Fluid Structure Interaction: mooring lines


The video of a wave-energy converter in the Gallery page suggests that GPUSPH has the capability of modelling mooring lines for floating objects. The guides are somewhat short on modelling FSI, as far as I could see.
Is this feature generally available with the current distribution of GPUSPH? Is this planned for a specific future release?
Thanks for dealing with this



currently the integration of GPUSPH with Chrono is limited to rigid bodies, and does not support more sophisticated forms of fluid/structure interaction (in particular, no deformations).

To model the mooring lines, the Gallery example (that was designed for an even older GPUSPH version that still used ODE instead of Chrono) actually computed the mooring forces semi-analytically (from the tension derived from the position of the frame attachment point).

I’ll contact the author and see if they allow the inclusion of the Problem (or a simplified version of it) among the examples, since it does illustrate some of the more advanced features of GPUSPH.

The mooring lines in the Gallery example were modelled using a semi-analytical mooring tension computation.


Can this mooring feature be used for solving towing problems as well?


@giuseppe.bilotta Thanks for the reply. I then understand that the mooring lines are modelled as point forces applied to the floating bodies in response to their displacements. This can still be pretty useful.

If this understanding is correct, are there any handles in the source code (empty variables, data structures, etc) in order to customize such mooring forces at the user’s own discretion? Or did the adaptations for the wave-converter simulation remained an isolated edit and not make it to the subsequent releases?



@sph_tudelft_nl yes, the mooring lines were modelled as point forces applied to the floating body. To achieve this, you can override bodies_forces_callback, a Problem method that allows you to modify the forces and torques applied to moving bodies before they are used for integration. With the current API, the hardest part in this is that you have to track the position in global space of the anchor point on the body yourself, using the moving body kinematic data (rotation and displacement). If there’s a growing interest for this kind of applications, we may also consider improving the API to make this information more accessible.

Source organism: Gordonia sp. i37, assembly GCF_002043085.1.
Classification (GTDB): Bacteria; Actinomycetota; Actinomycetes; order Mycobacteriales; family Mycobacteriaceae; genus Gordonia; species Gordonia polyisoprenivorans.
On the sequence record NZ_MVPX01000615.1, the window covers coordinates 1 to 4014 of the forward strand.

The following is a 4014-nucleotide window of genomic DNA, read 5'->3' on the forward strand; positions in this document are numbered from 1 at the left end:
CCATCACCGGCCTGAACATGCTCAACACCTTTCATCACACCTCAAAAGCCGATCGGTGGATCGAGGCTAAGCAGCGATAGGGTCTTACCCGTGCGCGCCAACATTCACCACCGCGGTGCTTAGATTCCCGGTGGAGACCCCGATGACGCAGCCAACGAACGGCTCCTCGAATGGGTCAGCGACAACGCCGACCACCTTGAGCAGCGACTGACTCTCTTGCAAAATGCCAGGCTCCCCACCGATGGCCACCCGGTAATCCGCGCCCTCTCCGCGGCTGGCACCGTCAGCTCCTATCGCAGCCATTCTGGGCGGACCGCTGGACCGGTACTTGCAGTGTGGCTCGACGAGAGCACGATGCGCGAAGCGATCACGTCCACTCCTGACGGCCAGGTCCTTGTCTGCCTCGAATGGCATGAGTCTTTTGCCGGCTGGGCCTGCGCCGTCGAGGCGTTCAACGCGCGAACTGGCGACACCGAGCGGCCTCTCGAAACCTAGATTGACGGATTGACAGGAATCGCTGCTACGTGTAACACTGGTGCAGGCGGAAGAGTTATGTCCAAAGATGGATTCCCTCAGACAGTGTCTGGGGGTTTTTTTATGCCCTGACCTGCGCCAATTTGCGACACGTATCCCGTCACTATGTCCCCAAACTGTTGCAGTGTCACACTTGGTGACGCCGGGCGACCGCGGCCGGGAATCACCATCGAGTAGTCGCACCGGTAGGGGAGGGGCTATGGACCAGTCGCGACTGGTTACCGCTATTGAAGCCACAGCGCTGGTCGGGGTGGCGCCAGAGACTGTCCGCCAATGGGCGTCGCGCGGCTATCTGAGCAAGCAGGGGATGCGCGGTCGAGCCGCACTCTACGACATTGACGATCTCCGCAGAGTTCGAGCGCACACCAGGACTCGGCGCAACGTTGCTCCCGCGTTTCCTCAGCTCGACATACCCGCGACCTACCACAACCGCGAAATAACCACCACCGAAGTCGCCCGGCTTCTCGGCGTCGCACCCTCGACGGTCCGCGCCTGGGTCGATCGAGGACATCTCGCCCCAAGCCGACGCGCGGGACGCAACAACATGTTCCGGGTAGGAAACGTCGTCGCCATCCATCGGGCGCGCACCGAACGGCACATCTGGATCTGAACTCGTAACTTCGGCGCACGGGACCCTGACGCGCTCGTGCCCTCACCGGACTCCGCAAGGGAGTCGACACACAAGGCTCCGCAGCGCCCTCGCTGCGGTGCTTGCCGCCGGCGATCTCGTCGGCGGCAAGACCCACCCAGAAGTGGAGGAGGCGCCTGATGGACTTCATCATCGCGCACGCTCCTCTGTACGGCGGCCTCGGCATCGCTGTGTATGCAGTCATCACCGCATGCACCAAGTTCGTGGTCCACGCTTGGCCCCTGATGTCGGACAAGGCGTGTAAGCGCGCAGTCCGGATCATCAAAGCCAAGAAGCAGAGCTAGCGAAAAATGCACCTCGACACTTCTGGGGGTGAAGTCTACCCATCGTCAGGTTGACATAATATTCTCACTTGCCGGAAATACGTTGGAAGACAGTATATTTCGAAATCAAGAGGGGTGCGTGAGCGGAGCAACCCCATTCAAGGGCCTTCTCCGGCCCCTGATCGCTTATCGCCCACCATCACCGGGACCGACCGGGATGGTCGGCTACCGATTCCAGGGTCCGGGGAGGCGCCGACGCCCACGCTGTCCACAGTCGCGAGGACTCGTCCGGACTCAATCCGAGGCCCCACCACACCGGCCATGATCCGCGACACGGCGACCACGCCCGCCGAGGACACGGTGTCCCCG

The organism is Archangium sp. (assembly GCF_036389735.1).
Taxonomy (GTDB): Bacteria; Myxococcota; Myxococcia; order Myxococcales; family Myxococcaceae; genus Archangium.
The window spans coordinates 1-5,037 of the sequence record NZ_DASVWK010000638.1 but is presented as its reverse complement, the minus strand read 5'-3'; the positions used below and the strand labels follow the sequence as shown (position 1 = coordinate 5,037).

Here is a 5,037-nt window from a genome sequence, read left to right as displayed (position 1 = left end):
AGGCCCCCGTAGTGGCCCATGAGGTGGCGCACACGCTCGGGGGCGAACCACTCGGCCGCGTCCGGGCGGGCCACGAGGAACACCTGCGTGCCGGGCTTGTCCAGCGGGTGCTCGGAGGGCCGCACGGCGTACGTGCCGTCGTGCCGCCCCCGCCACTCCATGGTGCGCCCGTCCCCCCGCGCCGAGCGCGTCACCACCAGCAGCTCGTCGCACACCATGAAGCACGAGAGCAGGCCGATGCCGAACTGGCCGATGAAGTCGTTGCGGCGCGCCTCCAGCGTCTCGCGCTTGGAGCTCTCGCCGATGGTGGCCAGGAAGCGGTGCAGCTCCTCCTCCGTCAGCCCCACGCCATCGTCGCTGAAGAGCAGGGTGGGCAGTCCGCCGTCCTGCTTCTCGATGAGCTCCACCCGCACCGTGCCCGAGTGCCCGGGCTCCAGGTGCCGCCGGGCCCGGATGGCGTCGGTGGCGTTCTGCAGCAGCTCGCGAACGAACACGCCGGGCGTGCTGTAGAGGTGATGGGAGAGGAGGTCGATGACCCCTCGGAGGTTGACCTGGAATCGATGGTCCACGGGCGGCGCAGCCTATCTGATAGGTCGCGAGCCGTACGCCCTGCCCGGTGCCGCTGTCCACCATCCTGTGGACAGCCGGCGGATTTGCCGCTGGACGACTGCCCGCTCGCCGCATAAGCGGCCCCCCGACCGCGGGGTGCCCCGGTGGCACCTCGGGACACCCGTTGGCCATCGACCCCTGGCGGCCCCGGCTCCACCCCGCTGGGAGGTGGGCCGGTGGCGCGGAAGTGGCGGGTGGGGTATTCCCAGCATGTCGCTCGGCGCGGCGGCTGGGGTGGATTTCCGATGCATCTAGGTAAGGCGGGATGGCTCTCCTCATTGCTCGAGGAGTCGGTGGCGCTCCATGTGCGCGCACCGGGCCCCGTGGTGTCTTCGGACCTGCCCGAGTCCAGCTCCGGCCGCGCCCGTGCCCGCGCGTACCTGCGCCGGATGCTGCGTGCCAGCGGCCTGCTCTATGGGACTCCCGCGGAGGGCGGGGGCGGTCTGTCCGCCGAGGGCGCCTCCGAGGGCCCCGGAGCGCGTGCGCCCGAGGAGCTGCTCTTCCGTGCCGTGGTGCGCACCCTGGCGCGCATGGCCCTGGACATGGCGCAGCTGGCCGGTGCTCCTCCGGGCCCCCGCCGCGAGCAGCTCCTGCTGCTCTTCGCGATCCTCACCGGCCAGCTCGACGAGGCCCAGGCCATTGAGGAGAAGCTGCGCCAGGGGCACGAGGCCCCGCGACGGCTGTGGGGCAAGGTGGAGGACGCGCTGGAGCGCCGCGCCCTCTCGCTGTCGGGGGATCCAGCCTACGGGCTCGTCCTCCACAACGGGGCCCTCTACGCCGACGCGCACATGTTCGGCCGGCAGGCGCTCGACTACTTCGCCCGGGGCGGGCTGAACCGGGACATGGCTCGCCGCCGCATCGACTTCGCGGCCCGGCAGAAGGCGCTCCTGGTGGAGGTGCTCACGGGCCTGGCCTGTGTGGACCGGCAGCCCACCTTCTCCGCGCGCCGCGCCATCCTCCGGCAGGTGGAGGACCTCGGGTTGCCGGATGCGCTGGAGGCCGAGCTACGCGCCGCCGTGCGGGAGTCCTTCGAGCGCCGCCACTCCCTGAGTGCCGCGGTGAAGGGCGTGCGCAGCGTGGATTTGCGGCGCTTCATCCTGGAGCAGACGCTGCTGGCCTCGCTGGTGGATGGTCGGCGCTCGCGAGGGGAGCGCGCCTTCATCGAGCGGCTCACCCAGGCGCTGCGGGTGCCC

@James I’m guessing the same approach could be used for towing as well, by moving the “ground” anchor point during the simulation. The involved callback has all information about the current time and integration step, so I see no apparent issue.


Thanks for this addition. At this stage I am not in the condition to provide anything like a business case to motivate the tracking of a body’s (generalized) coordinates and velocities. However, this is certainly useful for a variety of applications involving floating objects; these relate to harbour and ocean engineering. Think of vessels, reservoirs and platforms subject to wave motion captured by SPH simulations.